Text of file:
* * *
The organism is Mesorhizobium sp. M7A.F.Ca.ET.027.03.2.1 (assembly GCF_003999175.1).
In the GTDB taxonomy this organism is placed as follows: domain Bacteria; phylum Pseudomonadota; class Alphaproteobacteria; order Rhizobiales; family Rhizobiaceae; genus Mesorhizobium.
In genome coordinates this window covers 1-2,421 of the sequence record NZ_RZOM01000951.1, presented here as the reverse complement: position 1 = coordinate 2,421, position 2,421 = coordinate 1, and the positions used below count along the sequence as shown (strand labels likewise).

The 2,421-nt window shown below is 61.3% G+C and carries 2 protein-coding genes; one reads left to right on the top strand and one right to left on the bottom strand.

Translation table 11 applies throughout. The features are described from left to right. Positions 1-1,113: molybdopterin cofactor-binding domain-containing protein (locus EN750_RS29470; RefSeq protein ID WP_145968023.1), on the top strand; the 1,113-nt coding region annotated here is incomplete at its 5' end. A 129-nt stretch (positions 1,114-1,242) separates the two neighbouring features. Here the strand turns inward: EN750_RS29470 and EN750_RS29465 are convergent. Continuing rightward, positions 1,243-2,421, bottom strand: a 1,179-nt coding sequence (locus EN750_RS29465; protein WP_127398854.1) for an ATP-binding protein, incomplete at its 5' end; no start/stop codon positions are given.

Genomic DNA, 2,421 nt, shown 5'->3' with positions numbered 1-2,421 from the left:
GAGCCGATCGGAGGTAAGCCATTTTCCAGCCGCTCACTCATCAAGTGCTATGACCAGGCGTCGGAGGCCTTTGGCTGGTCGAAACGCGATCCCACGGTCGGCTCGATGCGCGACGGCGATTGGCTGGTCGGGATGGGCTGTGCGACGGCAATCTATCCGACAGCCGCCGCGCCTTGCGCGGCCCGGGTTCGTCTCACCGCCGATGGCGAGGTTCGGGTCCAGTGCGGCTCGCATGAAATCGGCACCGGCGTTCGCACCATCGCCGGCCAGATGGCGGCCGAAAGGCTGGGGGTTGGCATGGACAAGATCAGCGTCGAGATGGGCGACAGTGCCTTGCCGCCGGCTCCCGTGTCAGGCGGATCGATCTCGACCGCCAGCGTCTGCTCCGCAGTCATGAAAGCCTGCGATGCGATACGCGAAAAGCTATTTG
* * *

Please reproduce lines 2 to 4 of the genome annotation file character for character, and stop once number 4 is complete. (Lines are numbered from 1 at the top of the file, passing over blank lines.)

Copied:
In the GTDB taxonomy this organism is placed as follows: domain Bacteria; phylum Pseudomonadota; class Alphaproteobacteria; order Rhizobiales; family Rhizobiaceae; genus Mesorhizobium.
In genome coordinates this window covers 1-2,421 of the sequence record NZ_RZOM01000951.1, presented here as the reverse complement: position 1 = coordinate 2,421, position 2,421 = coordinate 1, and the positions used below count along the sequence as shown (strand labels likewise).

The 2,421-nt window shown below is 61.3% G+C and carries 2 protein-coding genes; one reads left to right on the top strand and one right to left on the bottom strand.